Brown is no stranger to the prospect tag himself. Once ranked among baseball's brightest up-and-coming hitters, Brown has stumbled his way into post-hype obscurity over the past three years. Once a perceived 20-20 threat I compared, in terms of potential long-term fantasy value, to Shin-Soo Choo, Brown owns a career .236/.315/.388 triple slash line with 12 home runs and three net steals over 492 major league plate appearances. That makes him look more like a Ben Francisco wannabe.
Now he's 25 years old, and the Phillies' expectations of Brown have mellowed. However, a monstrous spring training seemingly has pushed the Phillies to hand Brown an everyday gig in the outfield. What is different this year, and should we buy into numbers that are traditionally to be taken with a grain of salt?
If Brown's post-hype spring numbers are legit, he should be a threat to post a slightly below-average batting average with 15- to 20-home run power and double-digit steal upside. He'll likely bat in the upper part of the bottom of the Phillies lineup, which should make for good RBI opportunities but minimal runs scored. That makes Brown a potential three-category player.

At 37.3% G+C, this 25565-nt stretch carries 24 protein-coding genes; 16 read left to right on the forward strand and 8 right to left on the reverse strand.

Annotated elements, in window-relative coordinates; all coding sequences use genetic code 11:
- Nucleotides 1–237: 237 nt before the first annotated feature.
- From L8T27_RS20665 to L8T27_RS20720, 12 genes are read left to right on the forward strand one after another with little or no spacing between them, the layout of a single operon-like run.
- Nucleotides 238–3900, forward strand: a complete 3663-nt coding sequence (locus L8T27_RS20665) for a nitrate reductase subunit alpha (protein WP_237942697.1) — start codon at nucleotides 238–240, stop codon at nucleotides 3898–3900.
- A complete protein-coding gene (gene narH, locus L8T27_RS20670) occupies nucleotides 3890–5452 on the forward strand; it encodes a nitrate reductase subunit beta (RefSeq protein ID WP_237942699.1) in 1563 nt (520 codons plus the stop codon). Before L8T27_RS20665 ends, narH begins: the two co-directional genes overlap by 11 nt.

However, according to Baseball-Reference.com, the quality of pitching that Brown has faced overall this spring ranks somewhere below Quadruple-A. Once he is consistently matched up against major league talent, which Brown will we ultimately see at the plate?
Time for you to chime in. Who would you rather have this season in re-draft leagues: Domonic Brown or Aaron Hicks? Check out the stats below and post your comments!
Posted by Jeffrey Gross at 4:25am
Now that we are in the peak of fantasy baseball draft season, the Court hears about all sorts of issues and dilemmas that arise during leagues' drafts. The draft is the cornerstone of every fantasy league; league members spend extraordinary amounts of time and resources preparing to select their teams. An issue or conflict surrounding a draft must be handled expeditiously, correctly and consistently.
Recently, the Court resolved a case captioned Storm Troopers vs. One for Altuve which dealt with a fairly common draft-day problem in this era when practically all aspects of fantasy sports rely on technology, including draft room software and Internet connections.